CSIRO Publishing blank image blank image blank image blank imageBooksblank image blank image blank image blank imageJournalsblank image blank image blank image blank imageAbout Usblank image blank image blank image blank imageShopping Cartblank image blank image blank image You are here: Journals > International Journal of Wildland Fire   
International Journal of Wildland Fire
  Published on behalf of the International Association of Wildland Fire
blank image Search
blank image blank image
blank image
  Advanced Search

Journal Home
About the Journal
Editorial Structure
Online Early
Current Issue
Just Accepted
All Issues
Special Issues
Research Fronts
Sample Issue
20-Year Author Index
For Authors
General Information
Submit Article
Author Instructions
Open Access
For Referees
Referee Guidelines
Review an Article
For Subscribers
Subscription Prices
Customer Service
Print Publication Dates

blue arrow e-Alerts
blank image
Subscribe to our Email Alert or RSS feeds for the latest journal papers.

red arrow Connect with CP
blank image
facebook twitter logo LinkedIn

red arrow Connect with IAWF
blank image
facebook twitter LinkedIn


Article << Previous     |     Next >>   Contents Vol 12(2)

Effects of fire season and intensity on Prosopis glandulosa Torr. var. glandulosa

Paul B. Drewa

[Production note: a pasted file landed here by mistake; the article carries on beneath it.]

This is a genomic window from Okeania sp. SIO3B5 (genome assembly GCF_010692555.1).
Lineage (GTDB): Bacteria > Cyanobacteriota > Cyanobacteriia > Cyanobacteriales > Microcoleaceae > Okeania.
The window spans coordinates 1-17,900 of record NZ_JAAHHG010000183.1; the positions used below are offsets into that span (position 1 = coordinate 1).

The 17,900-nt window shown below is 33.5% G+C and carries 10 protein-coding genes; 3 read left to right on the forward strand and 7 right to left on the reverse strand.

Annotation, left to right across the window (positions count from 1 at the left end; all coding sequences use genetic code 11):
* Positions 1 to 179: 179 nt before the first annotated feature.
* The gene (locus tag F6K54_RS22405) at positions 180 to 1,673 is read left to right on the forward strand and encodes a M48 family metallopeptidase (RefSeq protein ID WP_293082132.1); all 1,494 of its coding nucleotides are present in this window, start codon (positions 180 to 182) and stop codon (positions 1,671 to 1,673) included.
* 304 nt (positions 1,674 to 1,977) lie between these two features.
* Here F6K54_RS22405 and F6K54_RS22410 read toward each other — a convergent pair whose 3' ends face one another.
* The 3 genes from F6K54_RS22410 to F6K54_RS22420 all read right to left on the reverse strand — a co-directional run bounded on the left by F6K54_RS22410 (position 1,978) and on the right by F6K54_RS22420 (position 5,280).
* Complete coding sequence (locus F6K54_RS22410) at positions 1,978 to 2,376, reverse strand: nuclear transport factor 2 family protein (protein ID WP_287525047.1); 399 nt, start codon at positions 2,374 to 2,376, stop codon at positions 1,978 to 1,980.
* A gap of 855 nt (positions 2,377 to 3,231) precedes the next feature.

International Journal of Wildland Fire 12(2) 147 - 157
Published: 27 June 2003


In pyrogenic ecosystems, responses of resprouting woody vegetation may depend more on fire season than on intensity. I explored this hypothesis by examining fire season and intensity effects on response of Prosopis glandulosa, a resprouting shrub in Chihuahuan desert grasslands of the south-western United States. Clipping as well as low and high intensity fires (natural and added fuels, respectively) were applied during the 1999 growing season and the 2000 dormant season. Both fire season and intensity affected shrub responses. Numbers of resprouts increased 16%, and heights increased 8% after dormant season versus growing season treatments of fire and clipping combined. Height and resprout number decreased with increased fire intensity. Fire season and intensity effects on canopy area and stem growth were generally not detected. My results do not support the above hypothesis. Instead, fire season and intensity influence shrub responses in different ways via different mechanisms. Prosopis glandulosa has the potential to respond more after dormant season than growing season fires, perhaps as determined by carbohydrate availability in underground organs at the time of fire. However, realization of this potential is contingent on fire intensity as influenced primarily by fuel amount. In turn, fire intensity will determine the amount and duration of heat penetration into soils and thus the amount of damage to growing points of under-ground organs.

Keywords: Chihuahuan desert grasslands; fire severity; fire temperature; honey mesquite; New Mexico; shrubs; south-western United States.

Full text doi:10.1071/WF02021

© IAWF 2003

blank image
Subscriber Login

PDF (201 KB) $25
 Export Citation
Legal & Privacy | Contact Us | Help


© CSIRO 1996-2015